While in Zimbabwe I bumped into this old acquaintance who is in alliance with the ruling clique. He was eager to show me how well he has done for himself while we were toiling in foreign lands. According to him if the great uncle stays in power for another year his children and their offspring will never need to work again. He had made more money in the last two years than all his life and as he counts the accompanying trappings I could not help noting that they were indeed massive.


Does your great uncle know that when you shout that only he should rule “for ever and ever” it is out of self-interest? I enquired. Again he explained that the Great Uncle had a big ego which when stroked properly can produce astonishing results. What about the workers and our parents – the pensioners who have seen their life’s savings reduced to nothing? He was starting to believe that I was getting jealous of his excesses so I closed the chapter.


Homecoming will not be complete without a trip to the bank, the storehouse of the troubled currency and a mass of angry people. If the Mafia does not seriously deal with this one, it could be the albatross that will ultimately plunge the nation totally back to the animal kingdom. Failing to extricate sufficient zim kwacha from the tellers I made a request to see the bank manager at some bank I had an old company account. While I was pleading my case a minister phoned the manager setting up the time for collection of her loot.


With an air of self-importance the manager was making me aware who was on the other end of the line. Needless to say I left with no joy at all. While my experiences were only for a few days I can only imagine the effect on the national psyche for those who have to endure on a daily basis.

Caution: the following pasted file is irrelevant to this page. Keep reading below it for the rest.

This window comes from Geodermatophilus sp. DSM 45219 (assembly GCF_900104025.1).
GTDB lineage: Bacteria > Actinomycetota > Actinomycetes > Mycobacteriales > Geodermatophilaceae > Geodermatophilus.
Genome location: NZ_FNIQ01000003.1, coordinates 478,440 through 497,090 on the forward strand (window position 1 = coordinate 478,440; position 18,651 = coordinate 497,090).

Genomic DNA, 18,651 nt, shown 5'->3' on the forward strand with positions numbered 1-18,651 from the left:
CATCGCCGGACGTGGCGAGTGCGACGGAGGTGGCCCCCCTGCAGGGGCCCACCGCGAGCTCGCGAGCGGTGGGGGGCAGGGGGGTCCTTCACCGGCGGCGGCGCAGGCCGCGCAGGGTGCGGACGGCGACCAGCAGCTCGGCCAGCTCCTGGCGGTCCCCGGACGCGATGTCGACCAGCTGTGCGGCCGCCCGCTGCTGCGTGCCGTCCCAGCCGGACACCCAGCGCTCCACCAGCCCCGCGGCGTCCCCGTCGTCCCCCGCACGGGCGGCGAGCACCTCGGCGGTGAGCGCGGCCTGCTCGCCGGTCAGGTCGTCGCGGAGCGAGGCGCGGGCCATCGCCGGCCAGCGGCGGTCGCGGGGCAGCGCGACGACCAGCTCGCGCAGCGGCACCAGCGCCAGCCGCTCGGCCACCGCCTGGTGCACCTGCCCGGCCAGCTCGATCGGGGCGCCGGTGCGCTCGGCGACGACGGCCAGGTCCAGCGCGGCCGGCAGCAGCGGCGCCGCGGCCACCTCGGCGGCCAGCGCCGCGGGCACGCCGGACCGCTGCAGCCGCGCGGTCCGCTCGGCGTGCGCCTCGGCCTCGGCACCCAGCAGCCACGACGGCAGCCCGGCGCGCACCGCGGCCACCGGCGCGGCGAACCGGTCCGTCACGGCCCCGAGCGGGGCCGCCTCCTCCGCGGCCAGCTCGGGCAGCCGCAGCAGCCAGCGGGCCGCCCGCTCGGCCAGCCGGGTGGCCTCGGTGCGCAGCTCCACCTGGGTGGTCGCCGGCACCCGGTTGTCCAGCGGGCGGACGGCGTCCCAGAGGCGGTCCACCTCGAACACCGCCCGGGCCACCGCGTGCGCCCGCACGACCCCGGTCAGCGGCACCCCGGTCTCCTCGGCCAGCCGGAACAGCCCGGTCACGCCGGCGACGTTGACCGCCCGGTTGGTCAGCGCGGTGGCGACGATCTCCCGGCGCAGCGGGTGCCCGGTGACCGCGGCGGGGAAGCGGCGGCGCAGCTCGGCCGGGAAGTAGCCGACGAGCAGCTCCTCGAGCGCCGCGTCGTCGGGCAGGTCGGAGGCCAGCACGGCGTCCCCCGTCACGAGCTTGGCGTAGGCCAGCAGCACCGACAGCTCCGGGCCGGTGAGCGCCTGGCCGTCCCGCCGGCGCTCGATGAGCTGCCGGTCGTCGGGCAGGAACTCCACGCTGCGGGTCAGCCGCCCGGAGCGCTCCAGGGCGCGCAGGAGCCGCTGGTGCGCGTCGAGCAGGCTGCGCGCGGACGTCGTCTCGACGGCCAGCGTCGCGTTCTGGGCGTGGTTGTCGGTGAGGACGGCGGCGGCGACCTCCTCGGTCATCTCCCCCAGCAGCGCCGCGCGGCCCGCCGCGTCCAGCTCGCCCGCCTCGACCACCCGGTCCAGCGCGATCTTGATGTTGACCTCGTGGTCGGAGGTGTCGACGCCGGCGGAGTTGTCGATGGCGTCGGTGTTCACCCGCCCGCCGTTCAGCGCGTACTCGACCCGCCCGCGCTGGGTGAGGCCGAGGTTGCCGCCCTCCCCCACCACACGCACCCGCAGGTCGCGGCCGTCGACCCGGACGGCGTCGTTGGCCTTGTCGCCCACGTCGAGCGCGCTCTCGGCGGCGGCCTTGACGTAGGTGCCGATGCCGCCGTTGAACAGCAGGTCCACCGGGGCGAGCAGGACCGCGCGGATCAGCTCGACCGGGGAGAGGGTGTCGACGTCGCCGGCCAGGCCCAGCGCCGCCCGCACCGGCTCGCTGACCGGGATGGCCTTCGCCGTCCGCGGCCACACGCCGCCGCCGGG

It seems the police have totally adapted to the environment and have lost interest in any form of policing. Not even once during my whole travel through the country was I asked about anything including the drum of petrol I brought from South Africa which was at the back of my car. Francis Nhema is ordinarily a nice person but he will go down in history as the minister who presided over the environmental destruction of our land.

Driving from Harare to Masvingo I could not help but infer that many of the new farmers are more wood vendors. There are piles and piles of wood with no takers. Instead of preparing the land for the next season another industry seems to have started. Curiosity got the better of me with all road waving and strange signs that I stopped. When I enquired about the signs they explained that they were selling petrol hidden back in the bush.

Between Chivhu and Masvingo I counted at least five such selling points.

One question for the mafia is: what is it that makes it more worthwhile for people to pan for gold, wheel and deal in practically anything than to till the land? Are they not taking the cue from the ruling elite that it is more valuable to shuffle things than to actually produce anything?


Governance is about satisfying the needs of the majority at the very least, but ours seems to be inflicting the most pain on the majority while a selected few make loads of money. Commissions and more price controls are no substitute for the leadership vacuum. Changing $500 notes or printing indoor travellers’ cheques is just fire fighting dealing with symptoms and not the causes. There is no political will to solve the problems of our nation precisely because those who have arrogated themselves the right to rule over us are benefiting from the problems they have created.


Politics used to be about a desire to serve but in Zimbabwe, Zanu PF has reduced it to mere rulership. It stopped being about winning the minds of the people a long time ago to just showing them who is boss.

* Tafirenyika Wekwa Makunike is a business consultant based in South Africa.